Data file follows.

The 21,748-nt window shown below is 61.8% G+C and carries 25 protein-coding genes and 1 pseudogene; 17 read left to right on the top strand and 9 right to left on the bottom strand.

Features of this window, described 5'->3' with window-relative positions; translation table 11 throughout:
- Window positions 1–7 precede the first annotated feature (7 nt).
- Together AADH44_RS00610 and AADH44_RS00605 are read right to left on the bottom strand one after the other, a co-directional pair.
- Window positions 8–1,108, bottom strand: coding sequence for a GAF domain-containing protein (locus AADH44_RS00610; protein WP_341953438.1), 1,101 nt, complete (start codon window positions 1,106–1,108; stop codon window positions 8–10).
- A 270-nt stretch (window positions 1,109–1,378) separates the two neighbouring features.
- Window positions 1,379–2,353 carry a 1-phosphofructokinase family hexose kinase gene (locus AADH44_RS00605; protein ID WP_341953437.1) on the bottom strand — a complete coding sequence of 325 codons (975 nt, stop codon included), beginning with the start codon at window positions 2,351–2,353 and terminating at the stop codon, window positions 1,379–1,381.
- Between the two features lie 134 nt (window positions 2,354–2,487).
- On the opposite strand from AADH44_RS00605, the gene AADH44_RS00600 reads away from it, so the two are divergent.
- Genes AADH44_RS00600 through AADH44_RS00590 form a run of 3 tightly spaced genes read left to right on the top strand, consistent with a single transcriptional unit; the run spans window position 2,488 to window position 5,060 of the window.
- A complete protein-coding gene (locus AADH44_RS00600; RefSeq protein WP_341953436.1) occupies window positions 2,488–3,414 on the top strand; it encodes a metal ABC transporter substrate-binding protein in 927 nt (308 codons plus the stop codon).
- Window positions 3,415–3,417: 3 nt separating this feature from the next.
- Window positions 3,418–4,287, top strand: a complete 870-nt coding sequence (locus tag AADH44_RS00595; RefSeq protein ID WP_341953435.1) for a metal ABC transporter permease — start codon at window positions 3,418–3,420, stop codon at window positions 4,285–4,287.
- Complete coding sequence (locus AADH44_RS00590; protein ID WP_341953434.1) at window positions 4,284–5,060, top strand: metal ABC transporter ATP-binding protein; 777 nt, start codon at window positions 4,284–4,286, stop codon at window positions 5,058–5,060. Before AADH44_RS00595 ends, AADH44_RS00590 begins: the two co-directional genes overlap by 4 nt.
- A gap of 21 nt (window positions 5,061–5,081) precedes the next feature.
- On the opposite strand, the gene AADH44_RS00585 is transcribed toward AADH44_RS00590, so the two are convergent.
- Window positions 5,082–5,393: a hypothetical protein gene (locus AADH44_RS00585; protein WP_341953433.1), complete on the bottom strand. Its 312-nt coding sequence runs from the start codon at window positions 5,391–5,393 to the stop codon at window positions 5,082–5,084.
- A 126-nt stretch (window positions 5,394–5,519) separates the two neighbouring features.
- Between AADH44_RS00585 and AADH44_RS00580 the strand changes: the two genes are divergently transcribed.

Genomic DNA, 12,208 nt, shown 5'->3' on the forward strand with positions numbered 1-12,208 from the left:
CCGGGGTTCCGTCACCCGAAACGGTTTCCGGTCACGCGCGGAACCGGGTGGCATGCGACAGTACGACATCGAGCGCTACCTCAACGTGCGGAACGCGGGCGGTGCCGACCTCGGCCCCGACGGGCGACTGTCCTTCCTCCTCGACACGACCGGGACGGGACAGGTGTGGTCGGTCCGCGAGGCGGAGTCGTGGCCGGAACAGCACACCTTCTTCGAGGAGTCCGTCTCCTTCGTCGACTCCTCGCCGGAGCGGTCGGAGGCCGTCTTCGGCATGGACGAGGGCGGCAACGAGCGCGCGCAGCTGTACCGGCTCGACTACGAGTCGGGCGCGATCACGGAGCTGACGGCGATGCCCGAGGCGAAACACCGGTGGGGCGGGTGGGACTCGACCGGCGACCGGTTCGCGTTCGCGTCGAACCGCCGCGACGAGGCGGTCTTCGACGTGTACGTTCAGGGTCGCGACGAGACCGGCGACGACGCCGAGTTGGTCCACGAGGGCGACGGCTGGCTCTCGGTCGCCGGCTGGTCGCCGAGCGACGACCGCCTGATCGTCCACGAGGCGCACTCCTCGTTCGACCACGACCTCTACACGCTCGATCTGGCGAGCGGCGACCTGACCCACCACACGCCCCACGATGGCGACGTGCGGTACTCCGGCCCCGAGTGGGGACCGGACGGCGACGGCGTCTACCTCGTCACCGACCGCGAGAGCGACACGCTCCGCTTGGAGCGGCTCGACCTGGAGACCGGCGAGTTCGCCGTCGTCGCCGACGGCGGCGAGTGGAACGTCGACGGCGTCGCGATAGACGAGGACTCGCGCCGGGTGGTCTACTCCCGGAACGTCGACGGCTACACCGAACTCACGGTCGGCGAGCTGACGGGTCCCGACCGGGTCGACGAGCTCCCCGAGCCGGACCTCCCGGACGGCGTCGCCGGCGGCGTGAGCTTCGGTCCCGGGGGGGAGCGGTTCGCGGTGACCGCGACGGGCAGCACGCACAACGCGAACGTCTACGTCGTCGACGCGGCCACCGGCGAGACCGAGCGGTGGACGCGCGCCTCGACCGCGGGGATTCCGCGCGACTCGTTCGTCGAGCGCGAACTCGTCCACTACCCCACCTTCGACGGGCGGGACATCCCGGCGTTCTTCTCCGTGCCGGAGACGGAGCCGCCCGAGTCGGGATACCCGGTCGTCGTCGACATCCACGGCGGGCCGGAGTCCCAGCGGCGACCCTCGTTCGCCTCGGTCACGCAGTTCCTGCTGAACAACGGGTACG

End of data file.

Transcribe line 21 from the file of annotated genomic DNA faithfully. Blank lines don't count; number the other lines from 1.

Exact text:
CCGGGGTTCCGTCACCCGAAACGGTTTCCGGTCACGCGCGGAACCGGGTGGCATGCGACAGTACGACATCGAGCGCTACCTCAACGTGCGGAACGCGGGCGGTGCCGACCTCGGCCCCGACGGGCGACTGTCCTTCCTCCTCGACACGACCGGGACGGGACAGGTGTGGTCGGTCCGCGAGGCGGAGTCGTGGCCGGAACAGCACACCTTCTTCGAGGAGTCCGTCTCCTTCGTCGACTCCTCGCCGGAGCGGTCGGAGGCCGTCTTCGGCATGGACGAGGGCGGCAACGAGCGCGCGCAGCTGTACCGGCTCGACTACGAGTCGGGCGCGATCACGGAGCTGACGGCGATGCCCGAGGCGAAACACCGGTGGGGCGGGTGGGACTCGACCGGCGACCGGTTCGCGTTCGCGTCGAACCGCCGCGACGAGGCGGTCTTCGACGTGTACGTTCAGGGTCGCGACGAGACCGGCGACGACGCCGAGTTGGTCCACGAGGGCGACGGCTGGCTCTCGGTCGCCGGCTGGTCGCCGAGCGACGACCGCCTGATCGTCCACGAGGCGCACTCCTCGTTCGACCACGACCTCTACACGCTCGATCTGGCGAGCGGCGACCTGACCCACCACACGCCCCACGATGGCGACGTGCGGTACTCCGGCCCCGAGTGGGGACCGGACGGCGACGGCGTCTACCTCGTCACCGACCGCGAGAGCGACACGCTCCGCTTGGAGCGGCTCGACCTGGAGACCGGCGAGTTCGCCGTCGTCGCCGACGGCGGCGAGTGGAACGTCGACGGCGTCGCGATAGACGAGGACTCGCGCCGGGTGGTCTACTCCCGGAACGTCGACGGCTACACCGAACTCACGGTCGGCGAGCTGACGGGTCCCGACCGGGTCGACGAGCTCCCCGAGCCGGACCTCCCGGACGGCGTCGCCGGCGGCGTGAGCTTCGGTCCCGGGGGGGAGCGGTTCGCGGTGACCGCGACGGGCAGCACGCACAACGCGAACGTCTACGTCGTCGACGCGGCCACCGGCGAGACCGAGCGGTGGACGCGCGCCTCGACCGCGGGGATTCCGCGCGACTCGTTCGTCGAGCGCGAACTCGTCCACTACCCCACCTTCGACGGGCGGGACATCCCGGCGTTCTTCTCCGTGCCGGAGACGGAGCCGCCCGAGTCGGGATACCCGGTCGTCGTCGACATCCACGGCGGGCCGGAGTCCCAGCGGCGACCCTCGTTCGCCTCGGTCACGCAGTTCCTGCTGAACAACGGGTACG